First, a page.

MEPS 188:117-121 (1999)  -  doi:10.3354/meps188117

Effects of lowered pH and elevated nitrate on coral calcification

F. Marubini1,*, M. J. Atkinson2

1Columbia University's Biosphere 2 Centre, PO Box 689, Oracle, Arizona 85623, USA
2Hawaii Institute of Marine Biology, PO Box 1346, 46-007 Lilipuna Rd., Kanehoe, Hawaii 96744, USA

ABSTRACT: Both CO2 chemistry and nutrient concentrations of seawater affect coral calcification. The relative effects of these factors on growth of corals were studied using coral tips or 'nubbins' of the hermatypic coral Porites compressa. Coral nubbins were grown over 5 wk in different combinations of pCO2 (760 and 3980 µatm), HCO3- (1670 and 1520 µM), CO32- (110 and 20 µM), and NO3- (0.42 to 5.66 µM). The pCO2 was increased and CO32- decreased by adding HCl to normal seawater; NO3- was increased by adding KNO3 to ambient seawater. Corals growing in seawater at a reduced pH of 7.2 calcified at half the rate of control corals at pH 8.0, indicating that coral growth is strongly dependent on the concentration of CO32- ions in seawater. Reduction of calcification from lowered pH and CO32- was greater than reduction from nitrate additions. Corals in low pH treatments recovered their initial calcification rates within 2 d of re-introduction to ambient seawater, indicating the effects of CO2 chemistry are immediate and reversible. Changes in calcification from increases in atmospheric CO2, and hence decreases in CO32-, may be larger than local effects from elevated nutrients.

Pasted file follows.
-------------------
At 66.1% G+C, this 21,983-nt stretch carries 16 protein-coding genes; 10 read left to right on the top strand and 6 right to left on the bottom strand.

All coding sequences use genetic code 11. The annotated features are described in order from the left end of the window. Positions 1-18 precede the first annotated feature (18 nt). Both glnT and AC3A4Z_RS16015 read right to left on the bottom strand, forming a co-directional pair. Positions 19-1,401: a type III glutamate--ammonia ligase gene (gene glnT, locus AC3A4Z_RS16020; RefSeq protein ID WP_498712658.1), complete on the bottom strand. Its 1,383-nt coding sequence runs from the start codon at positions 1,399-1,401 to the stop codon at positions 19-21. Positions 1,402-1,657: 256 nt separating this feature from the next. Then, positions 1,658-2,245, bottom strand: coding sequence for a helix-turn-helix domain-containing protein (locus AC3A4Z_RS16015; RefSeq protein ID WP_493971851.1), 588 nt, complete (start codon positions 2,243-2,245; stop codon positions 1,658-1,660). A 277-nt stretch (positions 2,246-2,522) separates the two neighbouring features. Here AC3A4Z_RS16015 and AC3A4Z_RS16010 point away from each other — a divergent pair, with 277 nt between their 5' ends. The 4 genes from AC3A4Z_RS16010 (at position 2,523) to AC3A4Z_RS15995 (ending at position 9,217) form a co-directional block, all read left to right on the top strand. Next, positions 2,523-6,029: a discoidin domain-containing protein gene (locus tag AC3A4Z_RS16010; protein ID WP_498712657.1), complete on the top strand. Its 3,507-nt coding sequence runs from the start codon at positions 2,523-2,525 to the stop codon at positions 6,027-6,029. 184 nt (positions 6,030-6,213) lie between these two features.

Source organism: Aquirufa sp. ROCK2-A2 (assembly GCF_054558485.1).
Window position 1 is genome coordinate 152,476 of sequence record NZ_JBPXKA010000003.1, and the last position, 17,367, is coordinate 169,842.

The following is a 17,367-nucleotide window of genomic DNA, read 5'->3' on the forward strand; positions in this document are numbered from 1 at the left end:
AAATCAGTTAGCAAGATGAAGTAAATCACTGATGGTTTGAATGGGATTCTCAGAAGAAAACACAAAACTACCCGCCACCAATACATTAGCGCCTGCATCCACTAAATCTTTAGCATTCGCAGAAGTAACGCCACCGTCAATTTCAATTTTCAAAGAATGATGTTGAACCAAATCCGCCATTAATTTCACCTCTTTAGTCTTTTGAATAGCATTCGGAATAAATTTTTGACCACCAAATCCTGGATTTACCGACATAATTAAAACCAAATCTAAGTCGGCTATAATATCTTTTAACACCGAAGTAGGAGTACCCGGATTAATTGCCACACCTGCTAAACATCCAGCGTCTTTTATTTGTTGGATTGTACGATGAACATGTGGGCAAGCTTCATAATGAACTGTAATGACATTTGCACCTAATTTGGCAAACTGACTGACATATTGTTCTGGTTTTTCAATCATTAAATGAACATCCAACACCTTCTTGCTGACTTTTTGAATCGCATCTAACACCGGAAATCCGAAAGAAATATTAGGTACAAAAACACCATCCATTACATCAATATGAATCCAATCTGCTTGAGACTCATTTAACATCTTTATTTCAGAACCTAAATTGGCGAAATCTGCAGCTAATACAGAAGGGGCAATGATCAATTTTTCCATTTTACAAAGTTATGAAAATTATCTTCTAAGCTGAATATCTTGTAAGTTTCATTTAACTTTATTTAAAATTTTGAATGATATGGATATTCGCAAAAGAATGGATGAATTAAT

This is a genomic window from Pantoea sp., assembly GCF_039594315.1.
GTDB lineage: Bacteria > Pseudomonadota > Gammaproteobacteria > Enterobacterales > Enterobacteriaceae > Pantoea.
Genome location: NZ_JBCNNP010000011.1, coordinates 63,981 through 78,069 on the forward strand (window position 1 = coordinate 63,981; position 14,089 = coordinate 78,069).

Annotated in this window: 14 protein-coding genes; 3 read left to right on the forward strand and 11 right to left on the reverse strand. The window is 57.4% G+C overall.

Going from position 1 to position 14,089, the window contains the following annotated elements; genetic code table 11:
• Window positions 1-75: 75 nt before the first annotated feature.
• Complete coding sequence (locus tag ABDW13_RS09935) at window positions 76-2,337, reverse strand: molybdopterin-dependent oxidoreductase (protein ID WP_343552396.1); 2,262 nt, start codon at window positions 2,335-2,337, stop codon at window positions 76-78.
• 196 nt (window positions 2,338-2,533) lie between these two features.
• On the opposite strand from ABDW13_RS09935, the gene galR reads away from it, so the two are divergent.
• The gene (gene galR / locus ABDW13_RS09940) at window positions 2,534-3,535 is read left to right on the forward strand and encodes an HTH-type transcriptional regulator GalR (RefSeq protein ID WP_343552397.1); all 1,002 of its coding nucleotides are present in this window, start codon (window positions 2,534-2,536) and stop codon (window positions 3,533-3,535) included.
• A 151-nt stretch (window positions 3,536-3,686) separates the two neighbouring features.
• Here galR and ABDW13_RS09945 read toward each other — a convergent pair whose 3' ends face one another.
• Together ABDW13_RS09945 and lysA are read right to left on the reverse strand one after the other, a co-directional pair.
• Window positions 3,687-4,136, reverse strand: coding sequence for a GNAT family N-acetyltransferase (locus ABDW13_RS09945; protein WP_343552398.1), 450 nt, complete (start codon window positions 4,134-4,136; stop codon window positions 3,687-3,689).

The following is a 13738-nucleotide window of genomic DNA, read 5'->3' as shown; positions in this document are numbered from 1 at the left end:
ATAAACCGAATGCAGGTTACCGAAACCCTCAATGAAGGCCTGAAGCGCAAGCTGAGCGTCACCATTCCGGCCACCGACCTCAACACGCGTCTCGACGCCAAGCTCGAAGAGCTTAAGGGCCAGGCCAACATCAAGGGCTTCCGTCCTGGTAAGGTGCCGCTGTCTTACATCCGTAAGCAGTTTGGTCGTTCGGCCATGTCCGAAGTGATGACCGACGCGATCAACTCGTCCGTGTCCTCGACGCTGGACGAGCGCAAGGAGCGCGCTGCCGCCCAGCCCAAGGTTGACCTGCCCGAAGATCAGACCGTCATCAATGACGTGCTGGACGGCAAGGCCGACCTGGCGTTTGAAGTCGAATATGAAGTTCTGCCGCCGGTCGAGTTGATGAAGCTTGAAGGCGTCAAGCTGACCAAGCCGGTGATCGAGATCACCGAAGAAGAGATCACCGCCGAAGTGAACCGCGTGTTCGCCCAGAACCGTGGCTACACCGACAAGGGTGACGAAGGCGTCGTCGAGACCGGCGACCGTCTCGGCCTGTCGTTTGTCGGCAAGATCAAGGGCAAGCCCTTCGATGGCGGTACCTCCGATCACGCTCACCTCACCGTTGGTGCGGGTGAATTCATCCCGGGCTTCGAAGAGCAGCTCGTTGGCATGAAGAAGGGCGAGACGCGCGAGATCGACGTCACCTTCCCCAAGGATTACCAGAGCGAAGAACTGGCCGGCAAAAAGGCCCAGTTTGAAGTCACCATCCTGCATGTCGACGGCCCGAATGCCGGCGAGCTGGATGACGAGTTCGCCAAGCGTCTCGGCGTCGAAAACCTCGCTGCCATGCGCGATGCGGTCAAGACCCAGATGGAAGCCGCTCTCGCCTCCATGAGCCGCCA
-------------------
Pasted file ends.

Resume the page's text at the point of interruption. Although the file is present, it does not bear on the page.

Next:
KEY WORDS: Calcification · Scleractinian corals · Dissolved inorganic carbon · Nutrients · Eutrophication

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